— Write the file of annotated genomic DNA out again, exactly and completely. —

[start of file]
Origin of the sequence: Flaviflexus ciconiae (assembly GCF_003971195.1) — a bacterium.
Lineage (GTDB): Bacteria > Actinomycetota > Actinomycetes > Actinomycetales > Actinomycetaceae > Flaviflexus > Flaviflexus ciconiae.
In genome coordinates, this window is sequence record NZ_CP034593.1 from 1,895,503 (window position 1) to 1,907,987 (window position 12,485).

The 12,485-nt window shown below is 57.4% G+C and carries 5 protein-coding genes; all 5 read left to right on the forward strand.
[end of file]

Origin of the sequence: Flaviflexus ciconiae (assembly GCF_003971195.1) — a bacterium.
Lineage (GTDB): Bacteria > Actinomycetota > Actinomycetes > Actinomycetales > Actinomycetaceae > Flaviflexus > Flaviflexus ciconiae.
In genome coordinates, this window is sequence record NZ_CP034593.1 from 1,895,503 (window position 1) to 1,907,987 (window position 12,485).

The 12,485-nt window shown below is 57.4% G+C and carries 5 protein-coding genes; all 5 read left to right on the forward strand.